Colorado Life Coach: A Special Message to Adoptive Parents
My name is Carrie O’Toole and I’ve been around adoption my whole life. My family adopted my brother from Vietnam when I was 7. In 1992, My husband and I adopted our son as a newborn, then I delivered our daughter 15 months later. In 2000, we adopted our 3 1/2 year old son from Vietnam.
Sadly, that adoption went painfully awry, and we reluctantly decided to relinquish him to another family after 8 years. Why?
Because at the time, we had no idea what kind of struggles would come with parenting a child with RAD (Reactive Attachment Disorder) or PTSD (Post Traumatic Stress Disorder).
Our marriage was falling apart. Our other kids didn’t invite friends over anymore. They were isolating in their rooms more and more. We couldn’t do anything as a family. We were dying. I was dying.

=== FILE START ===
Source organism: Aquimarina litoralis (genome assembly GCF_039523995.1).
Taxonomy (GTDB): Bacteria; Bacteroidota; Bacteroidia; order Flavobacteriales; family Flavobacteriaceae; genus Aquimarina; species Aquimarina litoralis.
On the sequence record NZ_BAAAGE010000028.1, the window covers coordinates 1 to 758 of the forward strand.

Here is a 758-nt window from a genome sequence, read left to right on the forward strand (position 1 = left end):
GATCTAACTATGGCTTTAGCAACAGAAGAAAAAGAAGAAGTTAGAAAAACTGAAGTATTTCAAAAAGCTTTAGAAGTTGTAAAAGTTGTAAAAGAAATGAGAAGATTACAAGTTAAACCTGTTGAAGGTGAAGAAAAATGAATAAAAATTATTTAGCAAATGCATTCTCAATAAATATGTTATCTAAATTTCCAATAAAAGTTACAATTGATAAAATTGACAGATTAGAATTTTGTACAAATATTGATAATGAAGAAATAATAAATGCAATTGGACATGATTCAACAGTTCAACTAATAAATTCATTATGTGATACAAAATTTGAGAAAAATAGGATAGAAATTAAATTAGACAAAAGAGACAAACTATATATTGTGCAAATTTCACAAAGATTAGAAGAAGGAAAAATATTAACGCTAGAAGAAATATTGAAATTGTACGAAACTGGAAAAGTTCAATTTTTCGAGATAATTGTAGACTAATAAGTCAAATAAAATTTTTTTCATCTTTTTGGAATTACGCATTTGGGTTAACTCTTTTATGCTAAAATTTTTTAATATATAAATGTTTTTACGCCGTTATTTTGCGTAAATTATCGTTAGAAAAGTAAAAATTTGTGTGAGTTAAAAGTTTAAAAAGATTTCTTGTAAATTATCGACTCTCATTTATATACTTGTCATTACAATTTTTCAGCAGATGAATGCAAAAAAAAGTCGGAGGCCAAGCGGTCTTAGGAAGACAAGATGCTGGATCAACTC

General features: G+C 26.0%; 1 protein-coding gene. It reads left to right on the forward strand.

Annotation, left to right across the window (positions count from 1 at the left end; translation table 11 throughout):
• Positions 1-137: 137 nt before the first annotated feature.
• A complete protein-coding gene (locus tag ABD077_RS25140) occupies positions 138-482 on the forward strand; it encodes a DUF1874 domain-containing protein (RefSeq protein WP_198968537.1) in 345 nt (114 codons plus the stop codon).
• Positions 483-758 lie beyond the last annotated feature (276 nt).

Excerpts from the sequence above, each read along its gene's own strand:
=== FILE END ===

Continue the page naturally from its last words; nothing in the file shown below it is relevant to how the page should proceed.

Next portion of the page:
I know how difficult it is to explain what your life feels like while trying to raise a child who is unable to form a healthy bond with his parents. I understand how your child looks to everyone else. I get how your family doesn’t truly see what’s happening, and how teachers make suggestions they think will be helpful, but they don’t work with your child. I know how frustrating it is when every counselor you look to for answers has no clue what you’re really going through.
With a whole team of editors, I’ve written our story in a book called Relinquished: When Love Means Letting Go. It was healing for me to document my journey. It is even more healing to recognize how it is now providing a voice for those who feel too weak to even come up with the words to describe their daily experiences with adopted, foster, or step children.
This book is my offering to every person who interacts in any way with these chidren. Let it be your voice. Give it to your family members, teachers, counselors, therapists, doctors, pastors, judicial workers, mental health care professionals, and friends–and maybe we can help society as a whole understand some of the mysteries behind what adopted, foster, and step children, and especially adoptive, foster, and step parents, really need. Maybe there is hope. Maybe you can get the support you need. Maybe your child can be one of the success stories. Maybe…
This post written by Colorado Life Coach, Carrie O’Toole, M.A.